Deontay Wilder retained his World Boxing Council (WBC) heavyweight world championship on Saturday night after knocking out Dominic Breazeale in the first round of their fight.
The emphatic win was punctuated by the one-punch knockout that came with 43 seconds remaining in the first round, dropping Breazeale for a ten count to end the bout.
Wilder Dominates From Opening Bell
Wilder (41-0-1, 40 KOs) was in command from the opening seconds of the fight. Breazeale (20-2, 18 KOs) landed no significant punches, and got into trouble early before Wilder landed the final blow.
According to Wilder, he realized he had Breazeale right where he wanted him after he landed an early blow.
“When I hit him with the right hand the first time his body language changed,” Wilder said after the fight. “When you’ve been in there with so many different guys you learn to recognize body language. I knew he was slowing down and opening up.”
Wilder came into the fight as an overwhelming favorite, and there’s little doubt that he would have gone on to win even if Breazeale had managed to get up from the first knockdown. However, the challenger still said that he felt the referee had stopped the fight prematurely.
“I think the ref stopped it a little early because I could hear him saying ‘seven’ and ‘eight,’ but that’s boxing,” Breazeale told The Ring. “He did his job and kept us safe for our next fight. I got on my feet and had my legs under me. It’s the heavyweight division so there’s going to be big shots from guys with power.”
Breazeale managed to get up almost simultaneously with referee Harvey Dock reaching the count of 10, but Dock decided to call the fight immediately. While an argument could have been made for letting the fight continue, few outside of Breazeale himself disputed the decision.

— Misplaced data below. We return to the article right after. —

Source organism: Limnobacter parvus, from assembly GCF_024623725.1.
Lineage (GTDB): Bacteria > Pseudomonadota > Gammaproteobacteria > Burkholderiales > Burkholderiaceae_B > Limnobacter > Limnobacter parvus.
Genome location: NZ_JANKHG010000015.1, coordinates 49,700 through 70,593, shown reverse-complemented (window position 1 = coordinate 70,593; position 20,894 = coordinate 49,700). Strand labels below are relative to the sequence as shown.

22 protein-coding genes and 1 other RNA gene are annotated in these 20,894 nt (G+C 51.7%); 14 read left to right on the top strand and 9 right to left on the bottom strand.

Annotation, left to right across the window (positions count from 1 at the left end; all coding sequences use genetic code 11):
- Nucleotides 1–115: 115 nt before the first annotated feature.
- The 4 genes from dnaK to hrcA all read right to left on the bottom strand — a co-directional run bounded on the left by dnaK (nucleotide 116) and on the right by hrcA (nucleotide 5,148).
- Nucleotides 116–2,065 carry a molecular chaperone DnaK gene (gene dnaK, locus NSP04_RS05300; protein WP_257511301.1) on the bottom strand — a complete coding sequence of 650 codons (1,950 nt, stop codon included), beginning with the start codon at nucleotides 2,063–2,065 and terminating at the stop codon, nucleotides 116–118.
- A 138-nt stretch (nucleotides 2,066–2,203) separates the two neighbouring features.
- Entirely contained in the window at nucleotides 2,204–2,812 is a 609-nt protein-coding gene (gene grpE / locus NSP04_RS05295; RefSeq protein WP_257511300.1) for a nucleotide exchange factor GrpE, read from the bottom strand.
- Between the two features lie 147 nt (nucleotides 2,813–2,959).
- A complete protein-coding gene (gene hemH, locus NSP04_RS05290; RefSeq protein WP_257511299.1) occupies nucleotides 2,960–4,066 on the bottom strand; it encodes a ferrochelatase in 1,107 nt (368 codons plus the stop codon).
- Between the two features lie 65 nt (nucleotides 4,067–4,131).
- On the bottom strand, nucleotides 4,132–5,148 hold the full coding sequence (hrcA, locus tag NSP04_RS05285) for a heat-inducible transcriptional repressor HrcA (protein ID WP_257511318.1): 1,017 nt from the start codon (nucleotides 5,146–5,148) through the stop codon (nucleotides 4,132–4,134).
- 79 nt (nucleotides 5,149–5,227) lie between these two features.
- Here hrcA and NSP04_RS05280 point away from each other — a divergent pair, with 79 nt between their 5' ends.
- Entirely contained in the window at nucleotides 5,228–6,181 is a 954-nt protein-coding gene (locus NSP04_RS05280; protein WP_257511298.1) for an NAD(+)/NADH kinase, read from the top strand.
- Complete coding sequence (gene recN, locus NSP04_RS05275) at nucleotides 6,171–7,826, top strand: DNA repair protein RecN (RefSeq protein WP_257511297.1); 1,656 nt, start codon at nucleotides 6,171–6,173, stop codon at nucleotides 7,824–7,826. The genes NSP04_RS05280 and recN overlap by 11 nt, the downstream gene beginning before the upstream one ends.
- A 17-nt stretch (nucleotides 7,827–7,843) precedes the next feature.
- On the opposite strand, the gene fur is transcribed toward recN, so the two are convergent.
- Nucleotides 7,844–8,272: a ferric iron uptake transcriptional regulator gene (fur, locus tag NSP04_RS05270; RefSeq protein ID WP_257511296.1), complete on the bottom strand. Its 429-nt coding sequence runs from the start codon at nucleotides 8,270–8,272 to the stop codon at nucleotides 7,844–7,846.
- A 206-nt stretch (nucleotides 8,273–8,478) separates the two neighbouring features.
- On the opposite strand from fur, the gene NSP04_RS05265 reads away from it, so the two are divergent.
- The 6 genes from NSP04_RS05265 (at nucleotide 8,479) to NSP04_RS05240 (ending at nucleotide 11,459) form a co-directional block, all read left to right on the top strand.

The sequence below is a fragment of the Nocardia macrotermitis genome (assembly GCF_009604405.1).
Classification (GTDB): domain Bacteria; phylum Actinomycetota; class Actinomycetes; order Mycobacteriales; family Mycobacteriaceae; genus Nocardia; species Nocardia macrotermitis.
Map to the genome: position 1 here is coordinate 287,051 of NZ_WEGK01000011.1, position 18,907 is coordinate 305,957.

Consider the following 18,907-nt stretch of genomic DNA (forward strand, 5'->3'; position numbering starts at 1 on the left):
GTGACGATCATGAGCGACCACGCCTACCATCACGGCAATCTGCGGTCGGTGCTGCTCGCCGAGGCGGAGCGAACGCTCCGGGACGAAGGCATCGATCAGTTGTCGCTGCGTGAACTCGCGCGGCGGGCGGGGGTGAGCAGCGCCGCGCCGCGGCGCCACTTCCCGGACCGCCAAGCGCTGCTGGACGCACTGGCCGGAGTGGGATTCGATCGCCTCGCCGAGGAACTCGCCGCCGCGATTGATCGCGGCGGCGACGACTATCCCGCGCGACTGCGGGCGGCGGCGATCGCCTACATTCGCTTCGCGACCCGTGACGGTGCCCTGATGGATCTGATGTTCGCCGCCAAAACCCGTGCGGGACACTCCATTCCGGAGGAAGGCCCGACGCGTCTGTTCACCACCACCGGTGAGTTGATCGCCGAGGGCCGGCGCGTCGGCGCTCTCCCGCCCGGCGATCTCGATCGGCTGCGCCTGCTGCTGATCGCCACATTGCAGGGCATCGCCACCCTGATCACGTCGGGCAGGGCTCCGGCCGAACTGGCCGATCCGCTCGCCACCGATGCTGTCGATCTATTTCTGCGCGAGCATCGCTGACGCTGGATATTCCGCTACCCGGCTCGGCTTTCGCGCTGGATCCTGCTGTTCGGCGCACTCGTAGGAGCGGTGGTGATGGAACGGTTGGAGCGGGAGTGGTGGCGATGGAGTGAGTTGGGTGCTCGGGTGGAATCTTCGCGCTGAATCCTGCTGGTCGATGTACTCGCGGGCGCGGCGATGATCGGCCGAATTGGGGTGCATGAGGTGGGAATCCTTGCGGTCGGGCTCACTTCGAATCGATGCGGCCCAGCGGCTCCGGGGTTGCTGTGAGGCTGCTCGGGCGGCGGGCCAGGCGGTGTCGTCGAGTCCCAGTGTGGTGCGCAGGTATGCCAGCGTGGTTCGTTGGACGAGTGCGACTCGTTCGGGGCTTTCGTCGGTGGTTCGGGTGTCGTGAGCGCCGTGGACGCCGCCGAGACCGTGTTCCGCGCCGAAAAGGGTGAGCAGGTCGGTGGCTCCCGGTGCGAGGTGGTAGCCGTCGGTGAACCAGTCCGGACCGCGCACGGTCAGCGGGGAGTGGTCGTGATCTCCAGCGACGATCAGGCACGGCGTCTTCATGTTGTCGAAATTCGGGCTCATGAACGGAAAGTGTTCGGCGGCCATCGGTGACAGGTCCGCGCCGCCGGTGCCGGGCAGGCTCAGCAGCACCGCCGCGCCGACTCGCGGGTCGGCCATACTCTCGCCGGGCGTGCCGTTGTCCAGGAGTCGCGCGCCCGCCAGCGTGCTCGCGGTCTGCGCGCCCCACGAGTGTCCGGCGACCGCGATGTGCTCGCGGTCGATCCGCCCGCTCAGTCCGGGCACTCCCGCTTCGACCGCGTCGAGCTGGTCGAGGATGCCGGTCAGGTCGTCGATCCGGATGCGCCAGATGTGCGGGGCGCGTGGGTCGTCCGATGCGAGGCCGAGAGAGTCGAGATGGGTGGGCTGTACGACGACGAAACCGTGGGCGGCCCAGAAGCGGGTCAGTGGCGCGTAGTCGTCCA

World Waits for Heavyweight Unification Fights
The dominant performance once again led to speculation about a future fight between Wilder and Anthony Joshua (22-0, 21 KOs), who holds several major heavyweight titles. Joshua also has a win over Breazeale, but his didn’t come quite as easily: Joshua eventually stopped Breazeale in the seventh round of their battle back in June 2016. In order to fully clean up the heavyweight picture, lineal champion Tyson Fury (27-0-1, 19 KOs) will also need to be involved, especially after he fought Wilder to a thrilling draw in December.
But it’s not clear than any super fights between those three are on the horizon. Joshua has a bout against Andy Ruiz Jr. at Madison Square Garden on June 1, while Fury will next fight Tom Schwarz in Las Vegas on June 15.
Meanwhile, Joshua promoter Eddie Hearn says he expects Wilder to next accept a rematch with Luiz Ortiz, who went 10 rounds with Wilder last year before being stopped in the 10th round. After Saturday’s win, however, Wilder did say he eventually hopes to make a Joshua fight happen.
“It will happen,” Wilder said. “The heavyweight division is lit right now and it’s our obligation to make it happen. The next time it comes around to discussing it, I think the deal will get done.”